Witte enjoyed his days of competition in college rodeo and in the Rodeo Cowboys Association, but he knew early on his future was as a rodeo writer, rather than a rider. Witte worked on the RCA news bureau and wrote for ProRodeo Sports News for seven years before transitioning to Western Horseman, where he worked for 29 years, the last 17 as the publisher.

For a man that spent most of his life putting words on paper, the moment he found out he would become a Hall of Famer he was speechless.

“When I got the call all I could think about is this has to be some kind of practical joke, right?” Witte said. “But It’s truly an honor and one that’s extremely special for me.”

Josey rewarded for all-around work

Many Women’s Professional Rodeo Association world champions credit Martha Josey with helping them achieve their goals.

On Saturday, Josey’s talents and those she helped discover landed the 11-time NFR qualifier in the ProRodeo Hall of Fame.

Josey made the NFR 11 times on six different horses across four consecutive decades. She won the barrel racing world title in 1980 on Sonny Bit O’ Both, the same year the duo also won the AQHA World Championship, a feat that’s never been duplicated.

A highlight of her career was competing in the rodeo exhibition during the Cultural Olympiad at the 1988 Winter Olympic Games in Calgary, Alberta, winning an individual bronze medal and helping Team USA win the team title.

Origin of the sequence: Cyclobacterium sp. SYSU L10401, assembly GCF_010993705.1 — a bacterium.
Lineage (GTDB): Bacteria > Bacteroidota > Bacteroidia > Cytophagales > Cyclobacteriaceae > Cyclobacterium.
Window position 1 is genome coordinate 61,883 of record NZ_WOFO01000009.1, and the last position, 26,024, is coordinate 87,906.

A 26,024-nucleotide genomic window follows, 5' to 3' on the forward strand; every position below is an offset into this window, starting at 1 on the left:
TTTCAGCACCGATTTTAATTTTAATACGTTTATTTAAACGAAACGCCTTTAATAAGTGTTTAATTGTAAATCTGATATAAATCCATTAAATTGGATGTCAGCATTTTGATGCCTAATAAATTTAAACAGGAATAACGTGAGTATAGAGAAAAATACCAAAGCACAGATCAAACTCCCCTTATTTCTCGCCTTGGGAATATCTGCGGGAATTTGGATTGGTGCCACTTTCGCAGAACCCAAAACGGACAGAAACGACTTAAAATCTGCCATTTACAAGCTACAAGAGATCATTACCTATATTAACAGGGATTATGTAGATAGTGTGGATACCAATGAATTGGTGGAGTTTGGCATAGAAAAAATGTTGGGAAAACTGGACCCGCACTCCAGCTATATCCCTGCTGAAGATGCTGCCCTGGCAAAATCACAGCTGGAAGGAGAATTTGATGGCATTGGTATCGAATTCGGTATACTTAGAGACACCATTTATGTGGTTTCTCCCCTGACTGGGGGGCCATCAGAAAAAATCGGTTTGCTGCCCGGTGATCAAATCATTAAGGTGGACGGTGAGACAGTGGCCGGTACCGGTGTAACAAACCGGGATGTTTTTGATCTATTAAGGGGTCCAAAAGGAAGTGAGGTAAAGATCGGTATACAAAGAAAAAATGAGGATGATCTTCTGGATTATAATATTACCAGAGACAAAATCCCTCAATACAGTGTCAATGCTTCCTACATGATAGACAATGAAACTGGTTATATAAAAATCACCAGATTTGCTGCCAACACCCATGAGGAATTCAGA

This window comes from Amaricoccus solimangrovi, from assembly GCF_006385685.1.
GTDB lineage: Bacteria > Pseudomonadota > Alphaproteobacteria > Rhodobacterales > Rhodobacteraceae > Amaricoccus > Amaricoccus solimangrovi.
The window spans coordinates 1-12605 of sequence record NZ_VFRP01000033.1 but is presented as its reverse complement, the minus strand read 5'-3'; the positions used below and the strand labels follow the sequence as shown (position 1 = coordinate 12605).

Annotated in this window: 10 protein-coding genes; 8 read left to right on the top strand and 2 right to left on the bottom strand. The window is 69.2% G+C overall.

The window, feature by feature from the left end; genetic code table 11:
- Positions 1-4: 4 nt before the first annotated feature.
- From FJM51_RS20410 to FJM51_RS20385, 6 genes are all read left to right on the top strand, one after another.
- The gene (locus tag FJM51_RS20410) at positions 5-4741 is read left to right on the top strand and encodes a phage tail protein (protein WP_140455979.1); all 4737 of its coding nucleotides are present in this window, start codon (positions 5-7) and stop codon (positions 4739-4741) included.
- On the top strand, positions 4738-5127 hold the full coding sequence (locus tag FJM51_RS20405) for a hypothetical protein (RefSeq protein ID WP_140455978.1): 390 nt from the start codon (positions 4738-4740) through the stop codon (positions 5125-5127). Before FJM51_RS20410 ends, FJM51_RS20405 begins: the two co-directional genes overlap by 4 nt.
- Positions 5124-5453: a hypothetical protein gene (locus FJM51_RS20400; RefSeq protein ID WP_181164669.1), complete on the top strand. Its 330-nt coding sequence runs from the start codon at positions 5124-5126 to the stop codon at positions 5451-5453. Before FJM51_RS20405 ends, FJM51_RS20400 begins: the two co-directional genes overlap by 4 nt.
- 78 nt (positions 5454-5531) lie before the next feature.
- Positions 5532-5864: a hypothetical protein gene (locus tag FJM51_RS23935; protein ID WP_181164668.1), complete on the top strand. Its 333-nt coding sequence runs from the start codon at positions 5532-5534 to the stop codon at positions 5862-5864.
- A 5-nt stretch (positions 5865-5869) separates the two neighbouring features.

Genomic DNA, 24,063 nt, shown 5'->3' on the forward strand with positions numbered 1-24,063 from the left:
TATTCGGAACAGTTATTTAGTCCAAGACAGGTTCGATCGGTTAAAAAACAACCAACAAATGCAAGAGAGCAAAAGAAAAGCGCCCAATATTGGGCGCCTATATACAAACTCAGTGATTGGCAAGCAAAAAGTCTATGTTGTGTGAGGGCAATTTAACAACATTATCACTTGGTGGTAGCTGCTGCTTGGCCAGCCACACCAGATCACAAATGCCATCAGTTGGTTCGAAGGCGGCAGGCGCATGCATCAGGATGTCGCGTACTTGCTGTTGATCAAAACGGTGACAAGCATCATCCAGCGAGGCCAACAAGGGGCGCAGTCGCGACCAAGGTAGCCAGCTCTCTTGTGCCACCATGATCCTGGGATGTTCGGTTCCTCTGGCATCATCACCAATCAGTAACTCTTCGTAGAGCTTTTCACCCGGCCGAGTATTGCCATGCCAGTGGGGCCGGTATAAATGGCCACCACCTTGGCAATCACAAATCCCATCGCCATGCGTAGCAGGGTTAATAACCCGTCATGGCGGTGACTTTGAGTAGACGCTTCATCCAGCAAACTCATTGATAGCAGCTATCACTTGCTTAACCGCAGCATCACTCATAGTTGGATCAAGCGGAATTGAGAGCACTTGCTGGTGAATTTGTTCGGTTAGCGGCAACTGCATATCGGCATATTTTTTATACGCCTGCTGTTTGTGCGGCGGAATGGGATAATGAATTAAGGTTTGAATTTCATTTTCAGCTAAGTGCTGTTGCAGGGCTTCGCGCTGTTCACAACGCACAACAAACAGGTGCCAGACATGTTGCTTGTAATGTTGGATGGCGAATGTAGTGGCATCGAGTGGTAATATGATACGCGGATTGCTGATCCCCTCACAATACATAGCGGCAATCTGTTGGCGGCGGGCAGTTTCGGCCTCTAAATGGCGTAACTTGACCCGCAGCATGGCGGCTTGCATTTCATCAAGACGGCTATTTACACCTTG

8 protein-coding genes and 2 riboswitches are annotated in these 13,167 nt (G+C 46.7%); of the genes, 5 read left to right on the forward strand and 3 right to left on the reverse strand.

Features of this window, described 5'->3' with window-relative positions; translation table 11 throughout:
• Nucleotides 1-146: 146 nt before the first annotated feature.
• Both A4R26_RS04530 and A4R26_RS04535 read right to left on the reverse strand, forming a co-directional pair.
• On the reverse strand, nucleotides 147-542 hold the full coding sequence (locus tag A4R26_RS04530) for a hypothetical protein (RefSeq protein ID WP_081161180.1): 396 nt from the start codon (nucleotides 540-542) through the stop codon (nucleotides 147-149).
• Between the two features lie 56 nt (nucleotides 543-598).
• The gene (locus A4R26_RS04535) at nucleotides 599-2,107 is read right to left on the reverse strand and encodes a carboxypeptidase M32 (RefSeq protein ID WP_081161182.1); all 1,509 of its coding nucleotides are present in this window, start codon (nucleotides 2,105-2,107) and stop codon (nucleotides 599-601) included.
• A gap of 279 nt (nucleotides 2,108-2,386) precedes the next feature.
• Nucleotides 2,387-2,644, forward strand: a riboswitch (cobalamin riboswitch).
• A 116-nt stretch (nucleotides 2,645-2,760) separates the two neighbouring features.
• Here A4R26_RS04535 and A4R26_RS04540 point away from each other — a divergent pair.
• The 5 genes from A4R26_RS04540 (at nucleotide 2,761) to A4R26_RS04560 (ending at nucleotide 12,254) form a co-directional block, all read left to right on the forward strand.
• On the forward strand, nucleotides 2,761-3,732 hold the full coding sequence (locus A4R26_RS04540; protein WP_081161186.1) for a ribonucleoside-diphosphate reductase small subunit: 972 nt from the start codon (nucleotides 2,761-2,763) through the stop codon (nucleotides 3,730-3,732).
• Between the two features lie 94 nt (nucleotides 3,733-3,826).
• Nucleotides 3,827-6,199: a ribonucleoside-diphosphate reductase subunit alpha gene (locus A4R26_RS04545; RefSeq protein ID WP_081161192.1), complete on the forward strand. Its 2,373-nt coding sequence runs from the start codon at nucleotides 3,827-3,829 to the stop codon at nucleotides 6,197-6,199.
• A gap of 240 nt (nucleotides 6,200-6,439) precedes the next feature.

“This is such an elite bunch of people who are being inducted this weekend,” Josey said. “I’m just honored to be with all of them.”

Josey, born in 1938 in Longview, Texas, was a true all-around cowgirl, riding bulls and broncs, cutting horses, tying goats and roping calves while competing in all-girl rodeos. In 1969, Josey won the reserve all-around world championship title in the Girls Rodeo Association.

Not only did she make a name for herself in the arena but also gave back to the sport through her countless clinics. She and husband, R.E., started conducting barrel racing clinics in 1967 at their ranch in Karnack, Texas.

Her clinics have grown to average more than 2,000 students annually with students ranging in age from 5 to 80, and many return yearly to participate in the annual Josey Reunion Barrel Race.

Josey enjoyed her days leading up to the induction ceremony.

“The whole highlight is getting to see so many people and getting to see the beautiful city of Colorado Springs again because I rodeoed in this part of the country so much,” she said. “Everything has been so wonderful.”